Petunia and Gladiola ill-treat and despise the man’s daughter from his previous marriage called Cinderella (Rebecca Richards), who she is gentle and beautiful. Cinderella is enslaved and kept in rags, does all the house chores and sleeps in the attic.

The King (Rahul Varun) and Queen (Angela Godshall) of the fictitious Kampala Kingdom where Cinderella lives encourage their son, Prince Charming (Lorraine Anderson), to search for a bride by hosting a royal ball for all the single quality ladies of Kampala. Of course, Petunia and Gladiola are excited about attending, which Cinderella will not be allowed to do.

With the help of the Fairy Godmother’s magic, Cinderella disguised as the countess of Muyenga travels to the royal ball in a princely pumpkin coach. The Fairy Godmother (Taylor Hughey) also changes the poor girl’s rags into a glittering ball gown and delicate glass slippers.

The Fairy Godmother orders Cinderella to return home by midnight for the charm ends at that time. As Cinderella runs out of the ballroom and in her haste loses one of the glass slippers but keeps the other.

The handsome prince, who has fallen in love with Cinderella, finds her lost slipper. He vows to search until he finds the girl who lost the glass slipper and marry her. The prince scans through the national identify card and mobile phone registers to no avail.

Prince Charming then tries the slipper on every girl in the kingdom, and it doesn't fit any of them. Finally, Cinderella tries it on and it fits, and she produces the mate to the magical shoe just to make sure.

The fairy tale has a happy ending. Cinderella marries Prince Charming. She finds true love and happiness with the prince. She forgives her stepsisters for their past meanness and finds suitable husbands for them at the court.

In the pantomime the notorious and corrupt Kampala City Council Authority (KCCA) Chief Inspector (Keith Kisembo Kaira II) keeps demanding for all manner of licenses from the public for all types of activities they participate in.

Ironically, the inspector, who requires his juniors to maintain their integrity, accepts bribes in his office in order to waive license requirements.  The inspector, who was booed throughout the play, turns out as a reformed man at the end.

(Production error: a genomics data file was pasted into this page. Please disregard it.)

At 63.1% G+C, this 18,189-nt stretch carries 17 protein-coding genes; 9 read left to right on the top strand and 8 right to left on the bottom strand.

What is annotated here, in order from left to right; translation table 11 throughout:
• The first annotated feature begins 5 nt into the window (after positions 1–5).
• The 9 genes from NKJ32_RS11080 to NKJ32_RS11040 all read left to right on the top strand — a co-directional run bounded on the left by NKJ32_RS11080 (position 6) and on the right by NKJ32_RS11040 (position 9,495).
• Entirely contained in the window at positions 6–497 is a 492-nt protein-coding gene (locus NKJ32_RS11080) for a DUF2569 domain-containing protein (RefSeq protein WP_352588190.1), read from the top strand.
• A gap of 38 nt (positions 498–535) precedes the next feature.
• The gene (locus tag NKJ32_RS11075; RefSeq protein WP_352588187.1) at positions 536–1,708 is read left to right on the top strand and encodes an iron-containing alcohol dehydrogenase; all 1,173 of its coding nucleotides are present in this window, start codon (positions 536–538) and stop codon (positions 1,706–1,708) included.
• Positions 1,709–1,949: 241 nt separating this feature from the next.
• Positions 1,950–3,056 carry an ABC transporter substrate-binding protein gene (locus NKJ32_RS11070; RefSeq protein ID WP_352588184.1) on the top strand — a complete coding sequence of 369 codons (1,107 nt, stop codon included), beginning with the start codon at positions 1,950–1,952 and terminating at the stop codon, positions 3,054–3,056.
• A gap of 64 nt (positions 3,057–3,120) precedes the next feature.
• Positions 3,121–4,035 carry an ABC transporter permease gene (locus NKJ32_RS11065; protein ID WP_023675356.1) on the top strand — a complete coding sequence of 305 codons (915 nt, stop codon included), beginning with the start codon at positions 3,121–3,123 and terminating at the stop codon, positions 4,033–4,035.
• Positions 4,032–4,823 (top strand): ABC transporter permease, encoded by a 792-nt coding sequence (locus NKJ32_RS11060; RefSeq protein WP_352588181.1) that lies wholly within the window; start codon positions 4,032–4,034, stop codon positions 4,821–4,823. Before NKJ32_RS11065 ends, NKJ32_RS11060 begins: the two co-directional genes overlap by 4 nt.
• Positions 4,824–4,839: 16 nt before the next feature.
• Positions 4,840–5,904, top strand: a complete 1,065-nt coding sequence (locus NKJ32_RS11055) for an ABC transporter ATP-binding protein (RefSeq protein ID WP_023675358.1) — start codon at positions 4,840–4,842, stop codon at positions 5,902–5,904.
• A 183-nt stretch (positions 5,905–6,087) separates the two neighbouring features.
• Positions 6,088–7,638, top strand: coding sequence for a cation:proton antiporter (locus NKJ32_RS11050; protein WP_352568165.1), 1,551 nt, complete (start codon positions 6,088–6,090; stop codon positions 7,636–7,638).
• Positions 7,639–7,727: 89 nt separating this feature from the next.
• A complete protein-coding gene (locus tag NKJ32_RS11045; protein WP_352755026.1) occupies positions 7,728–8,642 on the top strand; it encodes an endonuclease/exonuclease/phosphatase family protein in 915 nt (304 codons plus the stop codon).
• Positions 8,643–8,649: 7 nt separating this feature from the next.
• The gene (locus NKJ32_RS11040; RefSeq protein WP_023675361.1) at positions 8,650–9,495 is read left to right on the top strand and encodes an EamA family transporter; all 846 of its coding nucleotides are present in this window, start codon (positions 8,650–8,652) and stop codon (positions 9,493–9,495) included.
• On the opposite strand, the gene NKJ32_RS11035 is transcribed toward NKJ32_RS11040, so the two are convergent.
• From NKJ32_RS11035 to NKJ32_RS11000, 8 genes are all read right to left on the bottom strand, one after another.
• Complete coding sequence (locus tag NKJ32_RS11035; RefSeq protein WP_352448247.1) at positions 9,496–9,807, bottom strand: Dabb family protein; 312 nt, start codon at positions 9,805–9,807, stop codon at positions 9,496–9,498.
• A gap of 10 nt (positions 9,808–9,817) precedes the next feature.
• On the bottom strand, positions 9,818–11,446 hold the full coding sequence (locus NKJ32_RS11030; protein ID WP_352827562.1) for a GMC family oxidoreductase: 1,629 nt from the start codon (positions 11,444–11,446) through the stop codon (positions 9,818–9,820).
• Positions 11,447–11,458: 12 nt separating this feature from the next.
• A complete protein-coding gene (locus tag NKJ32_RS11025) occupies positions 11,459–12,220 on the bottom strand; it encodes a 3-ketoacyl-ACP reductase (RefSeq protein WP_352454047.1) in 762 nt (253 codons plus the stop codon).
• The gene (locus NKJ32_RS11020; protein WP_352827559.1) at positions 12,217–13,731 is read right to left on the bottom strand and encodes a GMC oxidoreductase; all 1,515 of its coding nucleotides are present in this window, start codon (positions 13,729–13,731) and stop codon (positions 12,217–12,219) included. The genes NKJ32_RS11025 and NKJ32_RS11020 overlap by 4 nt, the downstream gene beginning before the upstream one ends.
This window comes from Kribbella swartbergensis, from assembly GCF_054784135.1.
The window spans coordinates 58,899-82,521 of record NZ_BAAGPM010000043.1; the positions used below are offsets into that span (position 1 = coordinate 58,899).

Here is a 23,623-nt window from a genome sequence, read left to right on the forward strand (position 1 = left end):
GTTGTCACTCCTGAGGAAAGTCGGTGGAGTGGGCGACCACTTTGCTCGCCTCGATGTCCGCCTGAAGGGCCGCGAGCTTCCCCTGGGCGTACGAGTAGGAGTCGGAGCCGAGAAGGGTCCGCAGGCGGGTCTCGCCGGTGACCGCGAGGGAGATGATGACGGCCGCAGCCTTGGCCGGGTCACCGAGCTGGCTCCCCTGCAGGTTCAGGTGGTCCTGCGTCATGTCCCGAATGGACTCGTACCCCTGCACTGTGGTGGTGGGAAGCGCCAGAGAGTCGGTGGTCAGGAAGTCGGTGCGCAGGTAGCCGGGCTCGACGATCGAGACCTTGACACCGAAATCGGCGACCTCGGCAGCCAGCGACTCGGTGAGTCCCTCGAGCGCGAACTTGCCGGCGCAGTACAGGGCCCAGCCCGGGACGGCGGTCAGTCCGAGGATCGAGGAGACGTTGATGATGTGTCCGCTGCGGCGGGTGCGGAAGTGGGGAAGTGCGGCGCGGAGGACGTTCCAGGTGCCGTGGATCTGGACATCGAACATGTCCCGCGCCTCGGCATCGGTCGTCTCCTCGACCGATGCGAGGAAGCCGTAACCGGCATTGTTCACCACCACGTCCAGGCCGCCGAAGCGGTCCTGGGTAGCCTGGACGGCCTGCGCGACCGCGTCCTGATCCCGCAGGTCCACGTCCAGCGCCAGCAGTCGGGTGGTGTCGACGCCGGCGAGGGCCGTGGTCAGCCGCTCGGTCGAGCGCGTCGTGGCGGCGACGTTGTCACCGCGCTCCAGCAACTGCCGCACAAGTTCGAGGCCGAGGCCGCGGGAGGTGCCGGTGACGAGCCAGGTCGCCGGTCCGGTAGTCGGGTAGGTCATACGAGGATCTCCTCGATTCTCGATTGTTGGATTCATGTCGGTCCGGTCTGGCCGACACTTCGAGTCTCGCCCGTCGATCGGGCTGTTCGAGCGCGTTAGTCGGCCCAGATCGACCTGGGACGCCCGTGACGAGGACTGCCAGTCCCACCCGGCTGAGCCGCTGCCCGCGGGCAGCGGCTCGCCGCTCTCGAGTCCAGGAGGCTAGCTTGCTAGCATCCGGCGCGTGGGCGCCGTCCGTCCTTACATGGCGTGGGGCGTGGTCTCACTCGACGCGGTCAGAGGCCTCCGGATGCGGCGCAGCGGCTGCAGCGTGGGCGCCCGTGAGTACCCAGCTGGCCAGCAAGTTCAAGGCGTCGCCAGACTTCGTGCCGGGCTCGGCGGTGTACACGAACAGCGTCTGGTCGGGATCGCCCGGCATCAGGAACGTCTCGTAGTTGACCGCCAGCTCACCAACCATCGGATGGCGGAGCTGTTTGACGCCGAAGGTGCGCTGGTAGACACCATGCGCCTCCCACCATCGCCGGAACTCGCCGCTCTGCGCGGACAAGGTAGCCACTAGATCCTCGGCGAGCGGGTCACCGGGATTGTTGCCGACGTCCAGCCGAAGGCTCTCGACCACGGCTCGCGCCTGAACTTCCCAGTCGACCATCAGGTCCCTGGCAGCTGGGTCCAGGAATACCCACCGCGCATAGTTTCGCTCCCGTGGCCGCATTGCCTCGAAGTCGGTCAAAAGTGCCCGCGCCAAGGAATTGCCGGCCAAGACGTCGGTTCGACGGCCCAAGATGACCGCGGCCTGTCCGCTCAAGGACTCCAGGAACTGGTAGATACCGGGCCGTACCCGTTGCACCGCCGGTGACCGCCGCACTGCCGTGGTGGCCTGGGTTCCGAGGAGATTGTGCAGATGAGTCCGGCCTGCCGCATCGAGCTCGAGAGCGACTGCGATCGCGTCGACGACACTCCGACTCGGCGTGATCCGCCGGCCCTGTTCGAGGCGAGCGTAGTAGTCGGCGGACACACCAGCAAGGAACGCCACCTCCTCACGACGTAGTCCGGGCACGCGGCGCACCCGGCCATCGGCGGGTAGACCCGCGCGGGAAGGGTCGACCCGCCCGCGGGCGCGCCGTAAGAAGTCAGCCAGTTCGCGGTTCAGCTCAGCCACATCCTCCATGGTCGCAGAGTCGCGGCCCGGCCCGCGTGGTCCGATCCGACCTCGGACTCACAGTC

The audience had a good dose of laughter as they experienced sword fights, comedic scenes, singing, dancing, magic, and plot twists, interspersed with all the traditional pantomime antics and characters. The costumes, sound and lighting were well executed.

The cast sang and danced to a number of modern hit songs such as: Barry Gibb, Maurice Gibb and Robin Gibb’s song ‘Islands in the Streamfirst released by Kenny Rogers with Dolly Parton in 1983; Alan Menken’s composition ‘A Whole New World released by Peabo Bryson and Regina Belle in 1992; the official 2010 FIFA World Cup anthem Waka Waka (This Time For Africa) by Shakira - a copy of the original hit song Zamina mina released by the Cameroonian makossa group called Zangalewa.

As to why he wrote this production, Taylor told me: “I just liked the story of Cinderella. The two ugly sisters are very dominating and cruel to Cinderella. And yet Cinderella is kind, hardworking and she is trying to do her best.”

“I believe there are many people in Uganda doing their best in their simple essential tasks and aren’t recognised for their hard work. So, Cinderella ends up a happy woman after marrying the prince thus jumping out of misery,” Taylor added.

“I have been in Uganda for a long time so I know the local humour, mentality and what Ugandans are drawn to - or what makes Ugandans laugh,” Bholim told me.

“Ugandans are very simple people and they like humour. So when we were putting this production together we took into consideration the types of humour for both Ugandans and expatriates,” Bholim added.

According to Bholim, “There were no lessons or morals to learn from this pantomime. It was pure fun and entertainment for the people to go back home with smiles on their faces.”

Cinderella, or The Little Glass Slipper was written by the French author Charles Perrault and published in Paris in 1697. Perrault, who was born in Paris in 1628 and died in 1703, also authored Little Red Riding Hood and Sleeping Beauty.

Ralph (Connor Kirwan) and Prince Charming (Lorraine Anderson) in one of scenes in Cinderella staged in Kampala. Photo by Stuart Tibaweswa.
(L-R) Vinnie Payne as Gladiola and Ben Kramer as Petunia in one of the scenes in Cinderella. Photo by Stuart Tibaweswa.
Rebecca Richards as Cinderella in one of the scenes. Photo by Stuart Tibaweswa.